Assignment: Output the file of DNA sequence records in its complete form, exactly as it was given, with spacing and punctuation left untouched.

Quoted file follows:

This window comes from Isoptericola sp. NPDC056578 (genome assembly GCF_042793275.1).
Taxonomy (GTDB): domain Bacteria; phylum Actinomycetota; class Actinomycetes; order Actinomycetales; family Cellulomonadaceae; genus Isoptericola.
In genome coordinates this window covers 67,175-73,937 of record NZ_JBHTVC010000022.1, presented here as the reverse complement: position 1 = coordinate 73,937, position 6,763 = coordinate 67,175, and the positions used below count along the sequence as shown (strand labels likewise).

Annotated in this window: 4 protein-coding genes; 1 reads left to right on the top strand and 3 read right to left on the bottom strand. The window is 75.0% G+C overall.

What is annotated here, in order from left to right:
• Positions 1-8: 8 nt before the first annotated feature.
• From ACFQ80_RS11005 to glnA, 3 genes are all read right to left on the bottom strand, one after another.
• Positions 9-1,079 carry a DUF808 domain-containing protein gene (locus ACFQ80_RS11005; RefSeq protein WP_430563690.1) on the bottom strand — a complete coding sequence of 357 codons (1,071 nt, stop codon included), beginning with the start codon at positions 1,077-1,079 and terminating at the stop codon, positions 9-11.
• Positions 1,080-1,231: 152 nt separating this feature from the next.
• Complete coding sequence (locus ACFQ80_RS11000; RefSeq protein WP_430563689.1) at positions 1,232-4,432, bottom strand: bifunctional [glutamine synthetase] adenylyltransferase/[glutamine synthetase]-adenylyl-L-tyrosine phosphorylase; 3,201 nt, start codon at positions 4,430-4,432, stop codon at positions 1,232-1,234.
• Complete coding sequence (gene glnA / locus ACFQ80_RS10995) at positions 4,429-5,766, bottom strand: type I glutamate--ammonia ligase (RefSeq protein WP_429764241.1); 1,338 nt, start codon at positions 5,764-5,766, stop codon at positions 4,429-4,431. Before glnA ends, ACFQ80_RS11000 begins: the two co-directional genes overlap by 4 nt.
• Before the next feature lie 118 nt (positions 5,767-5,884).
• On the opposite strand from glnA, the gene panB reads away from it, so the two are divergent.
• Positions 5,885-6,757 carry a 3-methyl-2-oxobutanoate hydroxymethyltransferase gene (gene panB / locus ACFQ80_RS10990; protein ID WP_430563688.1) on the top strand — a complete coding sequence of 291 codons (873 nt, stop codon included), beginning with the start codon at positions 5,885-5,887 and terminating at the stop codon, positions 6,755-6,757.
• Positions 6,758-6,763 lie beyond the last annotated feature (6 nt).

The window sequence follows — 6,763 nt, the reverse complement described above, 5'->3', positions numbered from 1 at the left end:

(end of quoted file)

This window comes from Isoptericola sp. NPDC056578 (genome assembly GCF_042793275.1).
Taxonomy (GTDB): domain Bacteria; phylum Actinomycetota; class Actinomycetes; order Actinomycetales; family Cellulomonadaceae; genus Isoptericola.
In genome coordinates this window covers 67,175-73,937 of record NZ_JBHTVC010000022.1, presented here as the reverse complement: position 1 = coordinate 73,937, position 6,763 = coordinate 67,175, and the positions used below count along the sequence as shown (strand labels likewise).

Annotated in this window: 4 protein-coding genes; 1 reads left to right on the top strand and 3 read right to left on the bottom strand. The window is 75.0% G+C overall.

What is annotated here, in order from left to right:
• Positions 1-8: 8 nt before the first annotated feature.
• From ACFQ80_RS11005 to glnA, 3 genes are all read right to left on the bottom strand, one after another.
• Positions 9-1,079 carry a DUF808 domain-containing protein gene (locus ACFQ80_RS11005; RefSeq protein WP_430563690.1) on the bottom strand — a complete coding sequence of 357 codons (1,071 nt, stop codon included), beginning with the start codon at positions 1,077-1,079 and terminating at the stop codon, positions 9-11.
• Positions 1,080-1,231: 152 nt separating this feature from the next.
• Complete coding sequence (locus ACFQ80_RS11000; RefSeq protein WP_430563689.1) at positions 1,232-4,432, bottom strand: bifunctional [glutamine synthetase] adenylyltransferase/[glutamine synthetase]-adenylyl-L-tyrosine phosphorylase; 3,201 nt, start codon at positions 4,430-4,432, stop codon at positions 1,232-1,234.
• Complete coding sequence (gene glnA / locus ACFQ80_RS10995) at positions 4,429-5,766, bottom strand: type I glutamate--ammonia ligase (RefSeq protein WP_429764241.1); 1,338 nt, start codon at positions 5,764-5,766, stop codon at positions 4,429-4,431. Before glnA ends, ACFQ80_RS11000 begins: the two co-directional genes overlap by 4 nt.
• Before the next feature lie 118 nt (positions 5,767-5,884).
• On the opposite strand from glnA, the gene panB reads away from it, so the two are divergent.
• Positions 5,885-6,757 carry a 3-methyl-2-oxobutanoate hydroxymethyltransferase gene (gene panB / locus ACFQ80_RS10990; protein ID WP_430563688.1) on the top strand — a complete coding sequence of 291 codons (873 nt, stop codon included), beginning with the start codon at positions 5,885-5,887 and terminating at the stop codon, positions 6,755-6,757.
• Positions 6,758-6,763 lie beyond the last annotated feature (6 nt).

The window sequence follows — 6,763 nt, the reverse complement described above, 5'->3', positions numbered from 1 at the left end: